Wednesday, May 10, 2006

I should have moved to Estonia instead...

That's what I tell myself every time I see yet another book by an American or other anglophone about how hilarious it to live in France surrounded by those outrageously wacky French people!

By contrast, I doubt that there is even one single book about how humorous it is for an American to live in Estonia surrounded by those lovably quirky Estonians! Estonia even has a funny-sounding name. Say it a few times. Estonia. I could be writing that book! If only I hadn't followed every other pathetically unoriginal American on the planet to France, the country that comes up first when you google "travel -- been there, done that."

Still, even though it would be more original, I'm not sure that "Letters from a Broad" would be funnier if these missives were coming from Estonia instead of France. I can just picture myself spending the whole morning giggling while crafting the perfect line that is a subtle riff on some typical stereotype about Estonians. And then I picture my American audience reading it and going "Wha...? I don't get it..."

So I might as well have the serenity to accept the fact that my topic of choice has been done to death.

On the other hand, instead of thinking of "anglophone in France" humor as a tiny niche that's filled to overflowing, it wouldn't be unreasonable to see it as a vast and popular genre that has plenty of room for a range of obscure sub-niches. There's the funny gay guy, the Jewish family-man writing for the New Yorker, various wacky Brits...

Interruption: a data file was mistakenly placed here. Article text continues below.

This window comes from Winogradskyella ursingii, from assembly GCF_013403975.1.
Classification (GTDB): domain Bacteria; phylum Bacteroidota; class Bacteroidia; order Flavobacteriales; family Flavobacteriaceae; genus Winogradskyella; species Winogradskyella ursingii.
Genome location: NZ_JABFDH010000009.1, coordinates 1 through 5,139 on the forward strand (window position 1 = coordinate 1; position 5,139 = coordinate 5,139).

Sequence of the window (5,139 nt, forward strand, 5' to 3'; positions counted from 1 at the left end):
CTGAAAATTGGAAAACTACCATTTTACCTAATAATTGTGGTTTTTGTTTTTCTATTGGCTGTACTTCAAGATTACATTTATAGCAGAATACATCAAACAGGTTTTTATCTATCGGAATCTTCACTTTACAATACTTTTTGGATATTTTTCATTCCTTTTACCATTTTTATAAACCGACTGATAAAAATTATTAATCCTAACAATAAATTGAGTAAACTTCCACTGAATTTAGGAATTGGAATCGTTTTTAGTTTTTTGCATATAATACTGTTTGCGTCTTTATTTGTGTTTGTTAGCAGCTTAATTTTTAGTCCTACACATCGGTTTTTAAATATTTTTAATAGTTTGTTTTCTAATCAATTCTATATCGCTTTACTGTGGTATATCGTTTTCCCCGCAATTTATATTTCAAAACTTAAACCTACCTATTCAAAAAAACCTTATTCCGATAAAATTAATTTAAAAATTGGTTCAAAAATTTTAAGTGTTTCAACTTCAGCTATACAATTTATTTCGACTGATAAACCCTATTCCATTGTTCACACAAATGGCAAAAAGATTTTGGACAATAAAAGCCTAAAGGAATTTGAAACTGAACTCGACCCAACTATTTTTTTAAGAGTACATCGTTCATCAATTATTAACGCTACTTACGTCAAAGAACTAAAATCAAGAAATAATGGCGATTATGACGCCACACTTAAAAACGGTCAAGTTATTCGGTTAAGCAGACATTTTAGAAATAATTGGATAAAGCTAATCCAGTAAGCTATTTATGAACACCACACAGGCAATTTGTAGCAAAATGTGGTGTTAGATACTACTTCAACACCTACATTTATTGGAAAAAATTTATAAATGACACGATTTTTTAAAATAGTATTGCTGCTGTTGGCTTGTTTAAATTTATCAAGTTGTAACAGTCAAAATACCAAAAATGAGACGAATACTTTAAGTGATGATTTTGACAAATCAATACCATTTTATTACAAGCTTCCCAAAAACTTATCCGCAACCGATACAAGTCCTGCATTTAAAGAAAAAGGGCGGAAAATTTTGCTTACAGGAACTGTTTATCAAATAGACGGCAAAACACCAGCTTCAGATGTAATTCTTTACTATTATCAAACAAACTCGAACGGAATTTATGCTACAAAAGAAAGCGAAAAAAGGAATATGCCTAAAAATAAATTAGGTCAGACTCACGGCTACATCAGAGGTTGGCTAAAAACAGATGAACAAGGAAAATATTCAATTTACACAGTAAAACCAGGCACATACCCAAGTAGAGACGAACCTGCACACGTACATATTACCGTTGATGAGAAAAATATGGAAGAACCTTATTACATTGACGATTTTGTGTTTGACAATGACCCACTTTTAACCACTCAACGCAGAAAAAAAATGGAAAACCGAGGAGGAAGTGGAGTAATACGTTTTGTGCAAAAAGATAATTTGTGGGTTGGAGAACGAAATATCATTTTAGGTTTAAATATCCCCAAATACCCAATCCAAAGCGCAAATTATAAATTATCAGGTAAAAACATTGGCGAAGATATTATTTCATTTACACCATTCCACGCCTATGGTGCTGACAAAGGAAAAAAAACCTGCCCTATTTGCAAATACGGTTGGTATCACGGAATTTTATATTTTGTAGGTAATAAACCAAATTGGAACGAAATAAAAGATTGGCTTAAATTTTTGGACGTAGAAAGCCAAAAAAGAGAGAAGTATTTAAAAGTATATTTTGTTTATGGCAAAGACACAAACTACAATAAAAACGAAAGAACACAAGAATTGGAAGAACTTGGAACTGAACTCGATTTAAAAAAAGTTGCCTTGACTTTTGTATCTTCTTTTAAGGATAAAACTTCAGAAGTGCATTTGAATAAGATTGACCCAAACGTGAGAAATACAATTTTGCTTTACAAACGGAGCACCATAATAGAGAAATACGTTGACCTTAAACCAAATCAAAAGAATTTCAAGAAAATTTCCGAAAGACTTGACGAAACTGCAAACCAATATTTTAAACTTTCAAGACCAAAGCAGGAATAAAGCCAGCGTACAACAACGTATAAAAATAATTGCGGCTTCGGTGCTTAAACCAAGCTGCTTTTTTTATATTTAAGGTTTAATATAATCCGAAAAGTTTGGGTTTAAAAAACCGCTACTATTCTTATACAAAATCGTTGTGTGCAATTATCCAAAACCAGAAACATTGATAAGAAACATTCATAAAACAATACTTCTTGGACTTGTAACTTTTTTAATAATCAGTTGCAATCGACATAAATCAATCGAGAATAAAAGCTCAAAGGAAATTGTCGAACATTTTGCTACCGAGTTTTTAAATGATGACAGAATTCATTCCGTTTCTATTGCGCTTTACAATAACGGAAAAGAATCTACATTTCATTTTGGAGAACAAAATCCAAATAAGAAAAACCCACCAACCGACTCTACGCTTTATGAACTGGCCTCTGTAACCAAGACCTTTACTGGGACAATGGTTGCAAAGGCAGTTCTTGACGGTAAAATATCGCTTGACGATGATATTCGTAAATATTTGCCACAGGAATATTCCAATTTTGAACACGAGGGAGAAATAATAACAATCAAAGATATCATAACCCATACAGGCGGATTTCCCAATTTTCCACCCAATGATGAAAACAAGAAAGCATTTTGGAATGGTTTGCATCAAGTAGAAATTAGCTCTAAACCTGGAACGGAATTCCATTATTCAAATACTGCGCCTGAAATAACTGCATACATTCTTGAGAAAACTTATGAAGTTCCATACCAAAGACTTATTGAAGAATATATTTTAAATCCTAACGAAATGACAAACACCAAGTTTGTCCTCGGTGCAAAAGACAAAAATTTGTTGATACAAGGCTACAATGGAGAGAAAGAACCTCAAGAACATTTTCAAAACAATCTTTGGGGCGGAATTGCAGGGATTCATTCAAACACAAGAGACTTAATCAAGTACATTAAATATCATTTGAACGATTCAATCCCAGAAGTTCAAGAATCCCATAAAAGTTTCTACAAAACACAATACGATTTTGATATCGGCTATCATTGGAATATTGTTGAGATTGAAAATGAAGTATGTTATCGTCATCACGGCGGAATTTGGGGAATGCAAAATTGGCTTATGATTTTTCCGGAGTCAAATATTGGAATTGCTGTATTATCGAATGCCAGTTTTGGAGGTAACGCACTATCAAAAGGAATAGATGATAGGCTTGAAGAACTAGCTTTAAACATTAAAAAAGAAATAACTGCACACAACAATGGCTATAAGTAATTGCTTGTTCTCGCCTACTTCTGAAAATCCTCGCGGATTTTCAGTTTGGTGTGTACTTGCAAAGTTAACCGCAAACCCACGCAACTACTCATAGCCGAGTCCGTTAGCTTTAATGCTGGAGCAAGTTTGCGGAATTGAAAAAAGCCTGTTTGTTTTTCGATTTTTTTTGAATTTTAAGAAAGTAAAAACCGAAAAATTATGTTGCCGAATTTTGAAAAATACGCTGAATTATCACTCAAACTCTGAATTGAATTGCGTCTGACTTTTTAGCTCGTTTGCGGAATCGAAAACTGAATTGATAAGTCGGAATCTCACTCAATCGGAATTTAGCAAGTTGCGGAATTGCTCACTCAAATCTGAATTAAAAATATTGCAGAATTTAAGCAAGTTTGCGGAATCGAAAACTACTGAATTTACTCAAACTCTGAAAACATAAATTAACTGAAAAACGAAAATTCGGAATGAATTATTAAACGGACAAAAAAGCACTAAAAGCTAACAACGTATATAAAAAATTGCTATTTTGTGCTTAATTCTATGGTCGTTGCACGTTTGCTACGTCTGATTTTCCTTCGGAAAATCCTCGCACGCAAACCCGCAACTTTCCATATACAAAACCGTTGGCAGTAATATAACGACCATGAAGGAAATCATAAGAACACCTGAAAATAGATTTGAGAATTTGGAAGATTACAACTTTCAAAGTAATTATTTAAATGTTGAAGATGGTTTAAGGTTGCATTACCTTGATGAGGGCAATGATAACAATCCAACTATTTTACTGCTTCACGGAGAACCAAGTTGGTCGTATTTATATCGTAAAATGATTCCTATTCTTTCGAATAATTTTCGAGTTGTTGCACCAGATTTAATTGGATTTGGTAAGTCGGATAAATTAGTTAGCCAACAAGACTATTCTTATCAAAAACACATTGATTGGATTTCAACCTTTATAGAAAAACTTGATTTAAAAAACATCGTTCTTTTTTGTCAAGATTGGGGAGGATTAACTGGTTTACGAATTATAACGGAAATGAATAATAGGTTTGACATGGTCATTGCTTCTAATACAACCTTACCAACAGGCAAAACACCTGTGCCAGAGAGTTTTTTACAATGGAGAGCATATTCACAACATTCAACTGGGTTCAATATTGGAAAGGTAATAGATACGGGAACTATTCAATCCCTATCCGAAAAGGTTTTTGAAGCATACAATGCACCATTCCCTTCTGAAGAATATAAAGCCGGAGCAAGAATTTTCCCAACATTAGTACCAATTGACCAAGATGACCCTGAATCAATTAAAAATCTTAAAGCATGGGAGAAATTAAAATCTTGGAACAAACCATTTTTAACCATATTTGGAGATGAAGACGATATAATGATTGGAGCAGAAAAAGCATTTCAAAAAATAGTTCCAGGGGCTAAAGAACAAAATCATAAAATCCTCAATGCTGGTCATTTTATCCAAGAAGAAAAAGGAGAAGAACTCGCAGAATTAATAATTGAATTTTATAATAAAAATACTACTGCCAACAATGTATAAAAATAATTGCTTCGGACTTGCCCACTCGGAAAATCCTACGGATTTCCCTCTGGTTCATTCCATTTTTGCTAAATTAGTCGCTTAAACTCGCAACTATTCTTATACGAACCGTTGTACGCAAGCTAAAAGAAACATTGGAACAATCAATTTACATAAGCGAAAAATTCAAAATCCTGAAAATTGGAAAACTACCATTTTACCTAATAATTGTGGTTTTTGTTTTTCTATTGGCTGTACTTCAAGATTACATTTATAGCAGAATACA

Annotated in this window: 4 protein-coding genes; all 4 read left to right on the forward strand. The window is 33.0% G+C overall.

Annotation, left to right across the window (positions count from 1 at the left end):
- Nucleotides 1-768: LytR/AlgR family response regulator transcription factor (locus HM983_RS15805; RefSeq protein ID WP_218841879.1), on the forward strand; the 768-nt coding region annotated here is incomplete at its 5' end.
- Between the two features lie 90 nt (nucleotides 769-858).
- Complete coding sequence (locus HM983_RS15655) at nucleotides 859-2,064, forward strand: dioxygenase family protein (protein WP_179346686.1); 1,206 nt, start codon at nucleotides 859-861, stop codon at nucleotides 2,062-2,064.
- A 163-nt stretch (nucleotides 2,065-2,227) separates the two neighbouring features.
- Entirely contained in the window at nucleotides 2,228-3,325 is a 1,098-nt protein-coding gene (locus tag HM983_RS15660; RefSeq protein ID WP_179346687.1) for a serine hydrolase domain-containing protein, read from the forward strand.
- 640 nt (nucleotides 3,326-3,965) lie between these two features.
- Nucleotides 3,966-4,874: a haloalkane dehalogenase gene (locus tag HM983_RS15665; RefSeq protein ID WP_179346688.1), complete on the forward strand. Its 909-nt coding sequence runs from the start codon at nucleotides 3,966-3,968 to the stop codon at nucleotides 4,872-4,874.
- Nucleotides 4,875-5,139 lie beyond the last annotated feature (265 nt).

So why not have the French lampooned by a light-hearted exmormon computer-programmer mom? That's got to be an obscure enough niche that not too many people will be fighting me for it.

I keep thinking it would be funny to repackage the highlights of this blog in book form and sell it as Letters from a Broad: a Year of Correspondence from France to Utah Valley (since the whole thing started as a column in the Utah Valley Monitor). But even though I already have a fabulous title worked out and everything, somehow I'm not sure it will fly.

Part of the problem is that deep down I think that Americans writing about living in France are pretentious. Yet for some reason I don't think that I am pretentious. (Stop guffawing out there, you know I can hear you!)

The other part of the problem is that when I spent a weekend in Paris recently, I made the mistake of picking up Adam Gopnik's literary anthology Americans in Paris. This book is full of fascinating insights about France from some really, really good writers! Yet I've checked the table of contents a bunch of times, and for some reason I can't seem to find myself listed. Oh well, at least I'm not pretentious. (Hey, I said cut the guffawing!)

What I can't figure out, though, is why there's no corresponding body of literature by French people recounting how funny it is to live in the U.S. That's surely as much of a fountain of entertaining wry observations as the cultural exchange in the other direction, isn't it?

I suggested to my husband that it would be great for him to write a book about his adventures in the US since he's a funny guy who likes to make fun of Americans, plus after it's a best seller he could follow it up with a sequel about all of the cultural mishaps and unexpected twists that result when you bring an American back home with you at the end of your travels.

He agreed that he would have plenty of material, but said that he doesn't have time to write the book because he's too busy doing math.